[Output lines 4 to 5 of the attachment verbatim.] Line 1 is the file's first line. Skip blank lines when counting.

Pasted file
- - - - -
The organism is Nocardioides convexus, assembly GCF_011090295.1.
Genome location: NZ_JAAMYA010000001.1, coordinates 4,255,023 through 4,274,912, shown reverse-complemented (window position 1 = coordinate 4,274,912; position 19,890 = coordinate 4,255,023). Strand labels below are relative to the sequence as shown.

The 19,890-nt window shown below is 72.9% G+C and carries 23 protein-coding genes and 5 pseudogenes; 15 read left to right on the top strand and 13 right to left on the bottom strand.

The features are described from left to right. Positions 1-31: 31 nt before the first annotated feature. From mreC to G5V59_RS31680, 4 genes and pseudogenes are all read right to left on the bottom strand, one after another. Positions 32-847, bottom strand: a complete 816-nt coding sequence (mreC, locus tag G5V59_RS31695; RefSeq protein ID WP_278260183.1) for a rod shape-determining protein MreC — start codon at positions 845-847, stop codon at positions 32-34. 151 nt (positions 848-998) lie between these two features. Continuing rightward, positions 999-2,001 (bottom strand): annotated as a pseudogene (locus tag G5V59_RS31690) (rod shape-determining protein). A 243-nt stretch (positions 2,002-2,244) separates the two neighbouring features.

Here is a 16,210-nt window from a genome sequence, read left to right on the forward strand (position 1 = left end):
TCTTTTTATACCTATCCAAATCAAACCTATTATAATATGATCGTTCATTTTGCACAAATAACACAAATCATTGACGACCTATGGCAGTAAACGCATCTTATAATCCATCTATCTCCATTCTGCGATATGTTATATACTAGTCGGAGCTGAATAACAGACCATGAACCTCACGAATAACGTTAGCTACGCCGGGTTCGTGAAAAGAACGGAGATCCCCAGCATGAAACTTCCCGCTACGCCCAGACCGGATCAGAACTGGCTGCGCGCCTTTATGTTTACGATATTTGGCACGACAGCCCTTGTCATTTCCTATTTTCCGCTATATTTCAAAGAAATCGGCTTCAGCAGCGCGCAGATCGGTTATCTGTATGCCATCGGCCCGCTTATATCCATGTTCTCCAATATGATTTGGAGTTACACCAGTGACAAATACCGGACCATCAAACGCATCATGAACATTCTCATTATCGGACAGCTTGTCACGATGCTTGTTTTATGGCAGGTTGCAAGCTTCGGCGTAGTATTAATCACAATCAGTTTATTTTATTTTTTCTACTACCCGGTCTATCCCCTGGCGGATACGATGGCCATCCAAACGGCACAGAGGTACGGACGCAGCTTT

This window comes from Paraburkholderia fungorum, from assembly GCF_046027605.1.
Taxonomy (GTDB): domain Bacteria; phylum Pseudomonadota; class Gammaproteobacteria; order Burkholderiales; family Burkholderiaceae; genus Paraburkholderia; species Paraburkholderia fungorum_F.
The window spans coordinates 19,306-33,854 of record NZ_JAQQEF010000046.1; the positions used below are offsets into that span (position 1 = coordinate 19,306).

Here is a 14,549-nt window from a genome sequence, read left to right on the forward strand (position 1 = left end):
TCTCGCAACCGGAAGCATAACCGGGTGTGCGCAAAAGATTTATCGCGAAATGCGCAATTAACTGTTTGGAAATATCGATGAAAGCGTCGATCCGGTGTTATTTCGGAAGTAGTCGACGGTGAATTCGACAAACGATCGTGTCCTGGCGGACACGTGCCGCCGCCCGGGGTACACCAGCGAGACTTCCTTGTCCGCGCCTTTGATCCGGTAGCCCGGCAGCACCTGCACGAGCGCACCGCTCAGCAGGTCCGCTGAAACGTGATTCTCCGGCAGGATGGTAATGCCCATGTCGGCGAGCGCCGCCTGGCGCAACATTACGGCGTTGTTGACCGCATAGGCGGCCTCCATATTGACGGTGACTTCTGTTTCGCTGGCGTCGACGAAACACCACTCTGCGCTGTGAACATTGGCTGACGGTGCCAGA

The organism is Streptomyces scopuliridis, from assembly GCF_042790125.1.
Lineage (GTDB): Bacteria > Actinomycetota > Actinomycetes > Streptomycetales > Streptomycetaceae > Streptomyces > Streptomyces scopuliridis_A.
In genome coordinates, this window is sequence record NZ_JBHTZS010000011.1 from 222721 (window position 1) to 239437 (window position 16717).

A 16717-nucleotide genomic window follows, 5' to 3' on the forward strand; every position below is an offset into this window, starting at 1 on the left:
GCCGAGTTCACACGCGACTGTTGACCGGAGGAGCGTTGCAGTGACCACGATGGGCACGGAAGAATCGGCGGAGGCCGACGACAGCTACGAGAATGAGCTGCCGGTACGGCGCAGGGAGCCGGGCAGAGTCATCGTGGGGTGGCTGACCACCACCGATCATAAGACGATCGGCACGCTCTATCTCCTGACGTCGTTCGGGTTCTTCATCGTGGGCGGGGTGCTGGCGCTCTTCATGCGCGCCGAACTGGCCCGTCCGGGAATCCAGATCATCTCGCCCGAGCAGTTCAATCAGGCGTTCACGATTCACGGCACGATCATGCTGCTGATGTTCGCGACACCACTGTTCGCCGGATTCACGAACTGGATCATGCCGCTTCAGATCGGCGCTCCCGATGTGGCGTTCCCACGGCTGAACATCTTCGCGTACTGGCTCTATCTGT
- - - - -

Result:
The features are described from left to right. Positions 1-31: 31 nt before the first annotated feature. From mreC to G5V59_RS31680, 4 genes and pseudogenes are all read right to left on the bottom strand, one after another. Positions 32-847, bottom strand: a complete 816-nt coding sequence (mreC, locus tag G5V59_RS31695; RefSeq protein ID WP_278260183.1) for a rod shape-determining protein MreC — start codon at positions 845-847, stop codon at positions 32-34. 151 nt (positions 848-998) lie between these two features. Continuing rightward, positions 999-2,001 (bottom strand): annotated as a pseudogene (locus tag G5V59_RS31690) (rod shape-determining protein). A 243-nt stretch (positions 2,002-2,244) separates the two neighbouring features.

Here is a 16,210-nt window from a genome sequence, read left to right on the forward strand (position 1 = left end):